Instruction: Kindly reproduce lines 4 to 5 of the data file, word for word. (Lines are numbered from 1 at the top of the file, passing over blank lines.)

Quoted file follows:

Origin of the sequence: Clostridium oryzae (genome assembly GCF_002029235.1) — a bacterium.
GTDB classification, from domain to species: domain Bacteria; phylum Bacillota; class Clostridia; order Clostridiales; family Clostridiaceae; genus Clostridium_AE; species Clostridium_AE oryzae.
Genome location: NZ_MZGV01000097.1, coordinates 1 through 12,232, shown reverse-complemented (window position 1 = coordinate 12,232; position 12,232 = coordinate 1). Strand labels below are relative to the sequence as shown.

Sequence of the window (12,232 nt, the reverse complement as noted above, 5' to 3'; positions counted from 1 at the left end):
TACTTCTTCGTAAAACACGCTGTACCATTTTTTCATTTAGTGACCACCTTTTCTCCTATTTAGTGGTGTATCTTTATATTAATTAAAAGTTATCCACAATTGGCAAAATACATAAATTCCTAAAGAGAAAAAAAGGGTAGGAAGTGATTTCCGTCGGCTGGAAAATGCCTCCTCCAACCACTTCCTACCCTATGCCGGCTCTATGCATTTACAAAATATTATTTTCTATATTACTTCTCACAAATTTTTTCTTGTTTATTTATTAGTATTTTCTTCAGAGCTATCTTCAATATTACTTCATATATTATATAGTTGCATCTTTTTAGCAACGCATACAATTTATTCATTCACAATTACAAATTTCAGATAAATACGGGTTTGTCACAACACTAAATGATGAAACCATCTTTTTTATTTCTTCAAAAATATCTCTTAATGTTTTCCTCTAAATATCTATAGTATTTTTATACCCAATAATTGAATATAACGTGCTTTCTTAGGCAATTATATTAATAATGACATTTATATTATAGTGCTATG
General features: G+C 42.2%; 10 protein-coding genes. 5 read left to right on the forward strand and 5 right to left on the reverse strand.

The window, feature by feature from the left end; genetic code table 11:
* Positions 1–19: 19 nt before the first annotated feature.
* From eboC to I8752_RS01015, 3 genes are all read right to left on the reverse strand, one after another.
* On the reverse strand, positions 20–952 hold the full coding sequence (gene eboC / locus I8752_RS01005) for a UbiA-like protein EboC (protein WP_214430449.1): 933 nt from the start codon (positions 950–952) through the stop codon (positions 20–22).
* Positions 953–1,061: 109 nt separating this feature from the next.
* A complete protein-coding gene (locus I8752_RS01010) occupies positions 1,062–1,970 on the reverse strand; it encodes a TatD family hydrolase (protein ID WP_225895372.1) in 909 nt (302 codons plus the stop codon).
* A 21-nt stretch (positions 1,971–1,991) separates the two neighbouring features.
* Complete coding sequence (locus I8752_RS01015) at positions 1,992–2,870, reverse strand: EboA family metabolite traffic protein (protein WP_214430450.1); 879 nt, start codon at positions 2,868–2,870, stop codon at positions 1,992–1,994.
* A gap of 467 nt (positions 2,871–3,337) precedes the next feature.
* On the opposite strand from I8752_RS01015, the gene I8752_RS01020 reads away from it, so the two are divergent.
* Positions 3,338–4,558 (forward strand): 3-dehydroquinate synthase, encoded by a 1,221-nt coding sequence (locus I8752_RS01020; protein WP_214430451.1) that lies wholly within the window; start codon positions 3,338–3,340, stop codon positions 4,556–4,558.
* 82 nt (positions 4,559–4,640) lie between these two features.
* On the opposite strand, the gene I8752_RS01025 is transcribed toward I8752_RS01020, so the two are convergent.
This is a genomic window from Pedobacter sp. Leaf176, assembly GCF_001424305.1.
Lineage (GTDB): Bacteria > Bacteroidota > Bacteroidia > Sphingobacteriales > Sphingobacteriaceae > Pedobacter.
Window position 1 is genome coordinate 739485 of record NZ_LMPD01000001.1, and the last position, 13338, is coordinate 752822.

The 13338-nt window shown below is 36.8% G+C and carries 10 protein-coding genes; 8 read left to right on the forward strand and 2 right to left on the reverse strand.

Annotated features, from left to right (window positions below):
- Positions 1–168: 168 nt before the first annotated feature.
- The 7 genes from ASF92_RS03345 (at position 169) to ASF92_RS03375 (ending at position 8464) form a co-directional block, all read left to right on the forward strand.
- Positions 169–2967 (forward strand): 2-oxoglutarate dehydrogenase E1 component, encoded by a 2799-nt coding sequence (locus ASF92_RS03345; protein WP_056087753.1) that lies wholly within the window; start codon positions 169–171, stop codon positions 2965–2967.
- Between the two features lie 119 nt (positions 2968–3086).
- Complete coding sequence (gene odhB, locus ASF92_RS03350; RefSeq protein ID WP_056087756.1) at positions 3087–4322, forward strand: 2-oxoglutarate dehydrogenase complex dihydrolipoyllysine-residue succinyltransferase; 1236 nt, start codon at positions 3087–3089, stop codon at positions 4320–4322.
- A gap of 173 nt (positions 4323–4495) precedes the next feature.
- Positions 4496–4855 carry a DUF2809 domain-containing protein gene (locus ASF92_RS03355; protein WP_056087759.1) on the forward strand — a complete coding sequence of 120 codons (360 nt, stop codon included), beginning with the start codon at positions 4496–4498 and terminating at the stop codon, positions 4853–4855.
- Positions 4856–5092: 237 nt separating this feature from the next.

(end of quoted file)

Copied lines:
Sequence of the window (12,232 nt, the reverse complement as noted above, 5' to 3'; positions counted from 1 at the left end):
TACTTCTTCGTAAAACACGCTGTACCATTTTTTCATTTAGTGACCACCTTTTCTCCTATTTAGTGGTGTATCTTTATATTAATTAAAAGTTATCCACAATTGGCAAAATACATAAATTCCTAAAGAGAAAAAAAGGGTAGGAAGTGATTTCCGTCGGCTGGAAAATGCCTCCTCCAACCACTTCCTACCCTATGCCGGCTCTATGCATTTACAAAATATTATTTTCTATATTACTTCTCACAAATTTTTTCTTGTTTATTTATTAGTATTTTCTTCAGAGCTATCTTCAATATTACTTCATATATTATATAGTTGCATCTTTTTAGCAACGCATACAATTTATTCATTCACAATTACAAATTTCAGATAAATACGGGTTTGTCACAACACTAAATGATGAAACCATCTTTTTTATTTCTTCAAAAATATCTCTTAATGTTTTCCTCTAAATATCTATAGTATTTTTATACCCAATAATTGAATATAACGTGCTTTCTTAGGCAATTATATTAATAATGACATTTATATTATAGTGCTATG